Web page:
I am grateful to those who came to my father’s funeral on Monday 8th February.
For those who wrote to me saying they could not make it but would like to remember him, I reproduce below my tribute to him at the service.
William Redwood was rooted in decency, buttressed by honesty. His gentle sense of humour and readiness to talk to people brought him many friends and acquaintances. His marriage to Amy ran as the golden thread through his adult years, bringing him both deep friendship and romance.
We meet today to celebrate his long and often happy life.He would be pleased to see you all here, and in his modest way pleasantly surprised.
He was born in 1925 in Ramsgate, an only child. As a young teenager his father’s illness and inability to work touched the small family with financial hardship. His education was disrupted by the outbreak of war, making him an evacuee to Stafford. There poor educational provision for the new arrivals persuaded him to leave school at the first opportunity, a decision reinforced by his generous wish to offer some financial help to his struggling parents. As soon as he could he volunteered for the Royal Navy, joining the crew of HMS Royalist, a cruiser. He saw action in the North Sea, off Naples supporting the Allied landings in Italy, and around the war torn islands of the Mediterranean. Sent home with ill health himself, he met Amy who was a Petty Officer in the Wrens at Portsmouth.
Married life started in a flat in Deal, followed by a move to Canterbury where he lived for much of his life. He made a crucial choice to work for East Kent Packers as their Chief Accountant and later as their Company Secretary. This enabled him to buy a home for his own small family of three. He enjoyed the rising prosperity of 60s and 70 s England, as fitted carpets, central heating, kitchen machines, a telephone and car arrived and became a normal part of his life.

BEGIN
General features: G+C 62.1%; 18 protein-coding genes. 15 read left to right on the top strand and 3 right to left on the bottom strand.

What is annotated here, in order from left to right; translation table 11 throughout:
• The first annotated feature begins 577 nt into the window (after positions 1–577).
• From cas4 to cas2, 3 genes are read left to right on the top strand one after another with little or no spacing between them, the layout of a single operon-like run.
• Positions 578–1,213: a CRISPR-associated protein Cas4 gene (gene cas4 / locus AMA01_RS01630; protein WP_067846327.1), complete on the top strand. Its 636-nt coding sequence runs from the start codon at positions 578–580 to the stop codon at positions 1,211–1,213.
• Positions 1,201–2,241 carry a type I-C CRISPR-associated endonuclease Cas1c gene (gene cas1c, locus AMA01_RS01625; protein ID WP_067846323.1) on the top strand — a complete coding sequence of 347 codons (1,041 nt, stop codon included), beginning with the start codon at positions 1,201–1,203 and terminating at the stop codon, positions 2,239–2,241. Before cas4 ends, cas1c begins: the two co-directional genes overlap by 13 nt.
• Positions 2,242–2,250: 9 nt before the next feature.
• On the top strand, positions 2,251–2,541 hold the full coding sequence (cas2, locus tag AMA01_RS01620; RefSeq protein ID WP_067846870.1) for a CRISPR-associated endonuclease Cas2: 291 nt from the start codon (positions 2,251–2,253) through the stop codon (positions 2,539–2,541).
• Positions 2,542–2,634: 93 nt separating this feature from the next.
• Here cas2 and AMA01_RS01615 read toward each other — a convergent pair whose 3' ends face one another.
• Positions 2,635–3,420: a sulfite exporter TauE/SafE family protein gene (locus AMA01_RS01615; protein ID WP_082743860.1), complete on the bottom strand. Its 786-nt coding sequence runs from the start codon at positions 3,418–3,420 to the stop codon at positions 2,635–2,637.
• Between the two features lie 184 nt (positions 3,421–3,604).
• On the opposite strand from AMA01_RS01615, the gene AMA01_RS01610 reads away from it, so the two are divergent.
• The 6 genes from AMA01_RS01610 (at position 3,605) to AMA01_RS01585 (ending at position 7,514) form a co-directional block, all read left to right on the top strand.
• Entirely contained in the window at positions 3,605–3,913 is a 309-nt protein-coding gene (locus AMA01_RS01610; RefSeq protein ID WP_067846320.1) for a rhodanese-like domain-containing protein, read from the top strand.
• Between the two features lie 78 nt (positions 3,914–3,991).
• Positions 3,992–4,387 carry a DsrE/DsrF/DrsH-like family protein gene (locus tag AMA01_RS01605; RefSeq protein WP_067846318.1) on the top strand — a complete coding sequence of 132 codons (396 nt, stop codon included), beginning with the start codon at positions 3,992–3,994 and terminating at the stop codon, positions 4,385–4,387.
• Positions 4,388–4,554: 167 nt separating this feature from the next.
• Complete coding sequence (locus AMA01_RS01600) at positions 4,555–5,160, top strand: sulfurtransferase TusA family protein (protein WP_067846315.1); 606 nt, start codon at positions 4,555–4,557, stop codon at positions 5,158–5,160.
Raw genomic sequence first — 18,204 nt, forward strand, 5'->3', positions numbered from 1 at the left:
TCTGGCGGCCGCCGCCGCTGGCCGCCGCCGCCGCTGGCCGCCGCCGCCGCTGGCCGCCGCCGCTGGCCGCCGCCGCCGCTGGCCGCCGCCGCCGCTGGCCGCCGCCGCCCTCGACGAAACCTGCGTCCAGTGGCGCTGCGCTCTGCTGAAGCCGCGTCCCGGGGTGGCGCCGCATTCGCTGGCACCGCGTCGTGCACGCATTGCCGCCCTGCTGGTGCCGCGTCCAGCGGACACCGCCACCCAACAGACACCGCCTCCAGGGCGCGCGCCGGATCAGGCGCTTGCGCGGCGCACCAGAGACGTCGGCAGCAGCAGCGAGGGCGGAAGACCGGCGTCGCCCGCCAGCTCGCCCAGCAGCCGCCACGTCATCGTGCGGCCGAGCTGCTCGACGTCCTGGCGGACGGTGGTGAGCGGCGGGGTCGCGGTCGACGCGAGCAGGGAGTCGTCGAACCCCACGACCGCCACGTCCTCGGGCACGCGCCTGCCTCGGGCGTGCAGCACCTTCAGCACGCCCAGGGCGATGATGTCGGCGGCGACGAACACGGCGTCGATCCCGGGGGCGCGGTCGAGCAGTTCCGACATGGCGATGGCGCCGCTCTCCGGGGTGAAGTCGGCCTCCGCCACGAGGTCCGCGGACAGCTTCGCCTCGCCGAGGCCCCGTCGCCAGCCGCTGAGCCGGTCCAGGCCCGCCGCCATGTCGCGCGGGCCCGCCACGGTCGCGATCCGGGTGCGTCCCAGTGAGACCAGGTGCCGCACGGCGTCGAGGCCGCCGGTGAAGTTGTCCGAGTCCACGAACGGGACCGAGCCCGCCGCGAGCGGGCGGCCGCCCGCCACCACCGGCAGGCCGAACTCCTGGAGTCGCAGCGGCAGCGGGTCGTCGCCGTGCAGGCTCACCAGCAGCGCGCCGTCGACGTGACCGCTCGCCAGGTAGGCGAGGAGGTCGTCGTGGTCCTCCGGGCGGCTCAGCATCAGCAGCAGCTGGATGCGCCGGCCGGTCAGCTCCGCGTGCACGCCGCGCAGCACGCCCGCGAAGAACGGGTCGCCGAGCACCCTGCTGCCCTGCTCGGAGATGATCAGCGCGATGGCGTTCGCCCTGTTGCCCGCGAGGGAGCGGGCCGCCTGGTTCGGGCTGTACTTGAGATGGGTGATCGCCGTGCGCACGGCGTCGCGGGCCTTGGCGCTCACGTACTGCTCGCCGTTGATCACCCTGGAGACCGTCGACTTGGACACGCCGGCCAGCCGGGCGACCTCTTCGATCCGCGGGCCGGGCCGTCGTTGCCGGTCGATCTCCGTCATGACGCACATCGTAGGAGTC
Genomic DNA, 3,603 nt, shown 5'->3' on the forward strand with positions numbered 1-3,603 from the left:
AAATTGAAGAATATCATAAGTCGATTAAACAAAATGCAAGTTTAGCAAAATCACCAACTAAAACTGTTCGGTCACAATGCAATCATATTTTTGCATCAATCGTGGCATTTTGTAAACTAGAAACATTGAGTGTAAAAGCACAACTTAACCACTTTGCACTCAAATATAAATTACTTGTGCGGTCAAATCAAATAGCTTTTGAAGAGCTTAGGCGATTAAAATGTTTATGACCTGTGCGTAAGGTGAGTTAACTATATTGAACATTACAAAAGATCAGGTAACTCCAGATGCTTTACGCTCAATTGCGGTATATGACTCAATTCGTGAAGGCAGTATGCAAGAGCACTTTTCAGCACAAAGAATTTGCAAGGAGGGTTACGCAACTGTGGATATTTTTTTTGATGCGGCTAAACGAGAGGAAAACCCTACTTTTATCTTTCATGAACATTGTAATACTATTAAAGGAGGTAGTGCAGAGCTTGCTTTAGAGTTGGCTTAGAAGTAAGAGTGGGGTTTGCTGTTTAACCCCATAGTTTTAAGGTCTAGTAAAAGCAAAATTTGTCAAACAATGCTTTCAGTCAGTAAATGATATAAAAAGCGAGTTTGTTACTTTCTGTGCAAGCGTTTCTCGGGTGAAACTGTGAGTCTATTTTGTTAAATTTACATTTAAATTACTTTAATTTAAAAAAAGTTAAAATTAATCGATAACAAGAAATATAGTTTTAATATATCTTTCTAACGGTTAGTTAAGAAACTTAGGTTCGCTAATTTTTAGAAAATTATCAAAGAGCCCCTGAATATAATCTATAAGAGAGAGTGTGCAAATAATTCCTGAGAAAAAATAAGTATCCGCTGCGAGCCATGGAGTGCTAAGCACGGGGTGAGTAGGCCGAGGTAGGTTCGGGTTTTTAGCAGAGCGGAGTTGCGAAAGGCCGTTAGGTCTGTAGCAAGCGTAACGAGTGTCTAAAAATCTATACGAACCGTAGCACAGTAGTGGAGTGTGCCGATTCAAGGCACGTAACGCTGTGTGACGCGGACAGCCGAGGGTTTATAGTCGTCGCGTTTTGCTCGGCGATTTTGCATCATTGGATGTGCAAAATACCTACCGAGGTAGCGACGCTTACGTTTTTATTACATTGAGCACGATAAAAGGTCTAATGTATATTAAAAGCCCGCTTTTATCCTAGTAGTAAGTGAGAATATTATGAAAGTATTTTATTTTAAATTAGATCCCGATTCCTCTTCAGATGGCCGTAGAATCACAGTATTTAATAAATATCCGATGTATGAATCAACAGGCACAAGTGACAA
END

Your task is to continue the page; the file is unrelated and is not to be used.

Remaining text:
His work with fruit suited him as he was a keen gardener. One of the features of Christmas was the arrival of special large comice pears which he reserved in the summer and got the experts at work to keep in a temperature controlled gas store so they would be mouth wateringly ripe on December 25th.
He weathered the shock of change when his long career there ended prematurely following a takeover. He spent his last working years happily assisting the Bursar of the Kings School Canterbury, where he enjoyed joining in the rhythms and events of a culturally active school.
Ever keen to retire, retirement lived up to billing for him. He revelled in a series of great cruises and holidays which took them to China and the USA, to Norway and down the Rhine.
In his later years he took an interest in modern English history and Politics. When his son stood for the leadership of the Conservative party he found his garden overwhelmed by journalists wishing to talk to him. In his methodical and friendly way he organised them into an orderly queue and gave each one time to answer their questions. He rifled through his carefully tended files to find relevant documents of recent family history for their delectation.
In his late years he and Amy moved to be nearer to their son, and settled in well and quickly with friends and contacts of John and new ones of their own.
Today we should say thank you for knowing William, and for the many acts of kindness and friendship he undertook. We should be happy that he achieved many of the aims he held. He would often say he had been lucky in his life and in his choice of wife. We should be glad that he was able to spend so many days with Amy in a remarkable partnership that meant they never spent a day apart, unless illness divided them as it has again today.